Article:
Open main menu

The International Folk-Lore Congress of the World's Columbian Exposition, Chicago, July, 1893/Korean Folk-Lore

< The International Folk-Lore Congress of the World's Columbian Exposition, Chicago, July, 1893

KOREAN FOLK-LORE.

BY HOMER B. HULBERT.

In order to give an intelligent idea of Korean folk-lore, it will be necessary for me to premise it with a rapid sketch of the most probable theory as to the origin of the Korean people. This will give us a background against which to group the more salient facts of Korean lore. How or when the ancestors of the Chinese race migrated from the Iranian plateau, and found their way across the vast mountain ranges into China, is the merest matter of conjecture. Sure it is, at least, that it occurred in "the very remotest antiquity, before the first idea of a true alphabet had been evolved. Subsequently, another race swept eastward until it reached the apex of the Himalayas and the Altaic ranges. These were the progenitors of the great Turanian family. This horde did not cross the mountains but split into two great streams; one of which flowed toward the south and peopled the peninsula of India, and the other swept northward toward Siberia, where, splitting again, one part went westward toward the Urals and beyond, while the other went eastward into Mongolia, Manchouria, and finally to the shores of the Pacific. It was by some branch of this family that northern Korea was thinly settled. But let us now turn to that other branch of the same family, which peopled India. In the course of time the Sanscrit-speaking people arose somewhere to the north and east of India, and moving eastward impinged upon the earlier settlers of that great peninsula. The result was inevitable. The superior civilization of the Sanscrit-speaking race rapidly drove out or subjugated the Turanian element. Then began a grand flight. The Turanian peoples fled eastward across the Bramapootra and Irrawady into Burmah or else southward into the Deccan, where some found refuge in the hill country, where they live to-day. Others went over into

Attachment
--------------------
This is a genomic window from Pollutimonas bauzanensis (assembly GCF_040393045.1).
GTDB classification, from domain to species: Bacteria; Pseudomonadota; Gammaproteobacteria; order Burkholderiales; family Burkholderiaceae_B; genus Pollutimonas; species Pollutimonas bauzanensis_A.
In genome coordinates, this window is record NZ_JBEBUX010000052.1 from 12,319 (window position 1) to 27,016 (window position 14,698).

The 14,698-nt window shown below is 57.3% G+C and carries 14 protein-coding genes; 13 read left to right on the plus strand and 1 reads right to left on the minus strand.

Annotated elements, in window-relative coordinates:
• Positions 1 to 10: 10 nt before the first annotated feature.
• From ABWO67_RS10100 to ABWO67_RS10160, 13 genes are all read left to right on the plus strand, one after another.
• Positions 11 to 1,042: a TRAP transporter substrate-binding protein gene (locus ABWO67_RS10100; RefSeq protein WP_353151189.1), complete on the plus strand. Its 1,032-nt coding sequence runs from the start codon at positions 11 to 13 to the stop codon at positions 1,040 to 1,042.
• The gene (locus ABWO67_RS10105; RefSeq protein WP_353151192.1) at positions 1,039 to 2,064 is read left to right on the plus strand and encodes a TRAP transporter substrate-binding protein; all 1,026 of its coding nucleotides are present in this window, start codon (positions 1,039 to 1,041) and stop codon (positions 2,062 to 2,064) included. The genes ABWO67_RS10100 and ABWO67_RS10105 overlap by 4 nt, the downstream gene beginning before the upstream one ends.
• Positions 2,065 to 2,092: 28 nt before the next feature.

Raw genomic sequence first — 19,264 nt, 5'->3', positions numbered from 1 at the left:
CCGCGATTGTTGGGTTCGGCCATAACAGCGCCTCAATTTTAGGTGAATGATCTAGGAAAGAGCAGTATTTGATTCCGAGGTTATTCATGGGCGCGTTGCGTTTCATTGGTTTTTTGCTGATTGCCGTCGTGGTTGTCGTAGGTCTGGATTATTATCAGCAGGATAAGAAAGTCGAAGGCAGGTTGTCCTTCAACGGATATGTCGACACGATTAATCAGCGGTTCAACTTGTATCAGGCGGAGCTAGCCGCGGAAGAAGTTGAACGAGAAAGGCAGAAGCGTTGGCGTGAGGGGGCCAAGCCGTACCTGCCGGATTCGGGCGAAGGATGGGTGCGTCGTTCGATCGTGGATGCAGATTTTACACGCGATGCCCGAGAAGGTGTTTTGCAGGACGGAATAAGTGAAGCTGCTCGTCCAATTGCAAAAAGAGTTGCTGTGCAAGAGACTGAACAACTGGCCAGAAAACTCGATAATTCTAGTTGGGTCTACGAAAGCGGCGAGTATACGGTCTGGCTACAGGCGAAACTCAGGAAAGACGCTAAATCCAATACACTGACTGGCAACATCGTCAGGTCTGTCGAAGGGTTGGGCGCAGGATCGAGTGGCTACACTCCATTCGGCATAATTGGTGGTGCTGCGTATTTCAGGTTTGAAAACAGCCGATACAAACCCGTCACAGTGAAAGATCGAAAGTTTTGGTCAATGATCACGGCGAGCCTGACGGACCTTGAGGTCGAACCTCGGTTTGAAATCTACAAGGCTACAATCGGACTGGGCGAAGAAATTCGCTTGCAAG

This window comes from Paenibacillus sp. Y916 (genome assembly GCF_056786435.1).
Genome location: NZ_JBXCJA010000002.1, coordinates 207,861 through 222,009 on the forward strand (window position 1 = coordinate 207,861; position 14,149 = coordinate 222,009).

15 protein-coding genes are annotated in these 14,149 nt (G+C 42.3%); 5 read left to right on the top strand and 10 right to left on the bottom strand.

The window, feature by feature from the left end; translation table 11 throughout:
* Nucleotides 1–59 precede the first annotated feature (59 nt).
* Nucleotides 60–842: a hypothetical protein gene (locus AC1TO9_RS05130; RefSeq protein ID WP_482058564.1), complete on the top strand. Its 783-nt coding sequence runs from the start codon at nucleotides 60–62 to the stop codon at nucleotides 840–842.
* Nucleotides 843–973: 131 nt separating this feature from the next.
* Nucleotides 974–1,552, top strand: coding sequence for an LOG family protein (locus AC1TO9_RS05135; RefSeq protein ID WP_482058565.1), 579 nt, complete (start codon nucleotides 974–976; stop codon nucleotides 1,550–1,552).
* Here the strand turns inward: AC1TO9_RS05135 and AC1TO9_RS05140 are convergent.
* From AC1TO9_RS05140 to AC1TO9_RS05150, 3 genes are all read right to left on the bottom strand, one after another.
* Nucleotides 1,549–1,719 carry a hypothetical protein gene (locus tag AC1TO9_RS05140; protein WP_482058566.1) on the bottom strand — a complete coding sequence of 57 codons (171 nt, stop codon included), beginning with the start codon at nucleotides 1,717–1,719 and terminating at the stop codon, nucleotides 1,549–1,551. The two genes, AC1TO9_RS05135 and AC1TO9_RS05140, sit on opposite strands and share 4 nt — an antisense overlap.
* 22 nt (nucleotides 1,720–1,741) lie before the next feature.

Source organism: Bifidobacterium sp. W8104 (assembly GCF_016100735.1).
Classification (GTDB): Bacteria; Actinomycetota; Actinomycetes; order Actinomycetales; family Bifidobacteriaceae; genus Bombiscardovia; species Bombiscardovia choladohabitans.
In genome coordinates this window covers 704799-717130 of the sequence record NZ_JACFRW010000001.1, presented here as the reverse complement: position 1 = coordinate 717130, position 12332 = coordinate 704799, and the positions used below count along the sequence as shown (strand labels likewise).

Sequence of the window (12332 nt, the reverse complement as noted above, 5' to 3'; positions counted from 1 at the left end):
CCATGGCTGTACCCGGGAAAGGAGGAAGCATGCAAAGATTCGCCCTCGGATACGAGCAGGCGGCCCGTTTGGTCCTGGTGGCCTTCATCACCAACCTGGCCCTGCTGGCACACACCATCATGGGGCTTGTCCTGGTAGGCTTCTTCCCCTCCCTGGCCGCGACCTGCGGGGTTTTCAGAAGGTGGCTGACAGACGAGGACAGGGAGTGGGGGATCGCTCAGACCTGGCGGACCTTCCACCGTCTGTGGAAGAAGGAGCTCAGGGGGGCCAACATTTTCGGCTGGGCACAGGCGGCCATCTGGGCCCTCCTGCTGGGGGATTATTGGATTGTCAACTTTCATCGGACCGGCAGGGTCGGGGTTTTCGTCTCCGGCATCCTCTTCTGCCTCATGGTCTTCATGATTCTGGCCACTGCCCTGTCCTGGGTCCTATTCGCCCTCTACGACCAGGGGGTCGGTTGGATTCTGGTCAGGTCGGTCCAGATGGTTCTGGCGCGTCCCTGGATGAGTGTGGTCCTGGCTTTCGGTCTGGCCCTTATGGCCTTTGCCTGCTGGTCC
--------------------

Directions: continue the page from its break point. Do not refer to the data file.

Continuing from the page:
HOMER B. HULBERT.

Ceylon, and from there across to the Malay peninsula and the adjacent islands.

But they did not stop there. They swarmed along the coast of what is now Siam and Annam, into the Philippine islands, into Formosa, into the island of Quelpaert, and finally to the shores of southern Korea.

It is not the province of this paper to go into the discussion of the merits of this theory. It has been my privilege to collect and translate the first rare Korean manuscript histories of Korea, and they show, as plainly as words can show, that Korea was colonized from the south. The northern settlers from Manchouria crept southward and the southern colonists crept northward, until the two met at the Han river.

This is the grand fact which divides Korean legendary lore into two distinct branches, the northern and the southern. But in the course of the centuries there has come a blending of the two, so that it is impossible at present to make a clear line of demarkation between them. It is the province of comparative folk-lore to decide which of them show a southern origin, and which show a northern origin.

In Korean folk-lore, there are thirteen principal types, and I desire to illustrate each of them by a characteristic tale; for it is only in this way that we can gain a bird's-eye view of the whole subject. The thirteen types deal with:

1. The miraculous origin of the ancient heroes.

2. Communications between the inhabitants of dry land and mermen.

3. Divine beings walking upon the earth.

4. The changing of men into beasts and of beasts into men.

5. Simple myths.

6. Omens of evil.

7. Aid given by the dead to the living.

8. Fabulous animals.

9. Virtue's reward.

10. Aid given by animals to men.

11. Prophecies fulfilled.

12. Stratagems.

13. Miscellaneous.

Korean tradition mentions three kinds of origin for the ancient heroes. The first is by Divine Incarnation as illustrated in the legend of the Tangun.

In primeval times, when Korea was a vast wilderness, a wonder was seen.

On the slopes of Pak Ton San, the hoary-headed, a bear and a tiger met and held a colloquy.

"Would that we might become men," they said.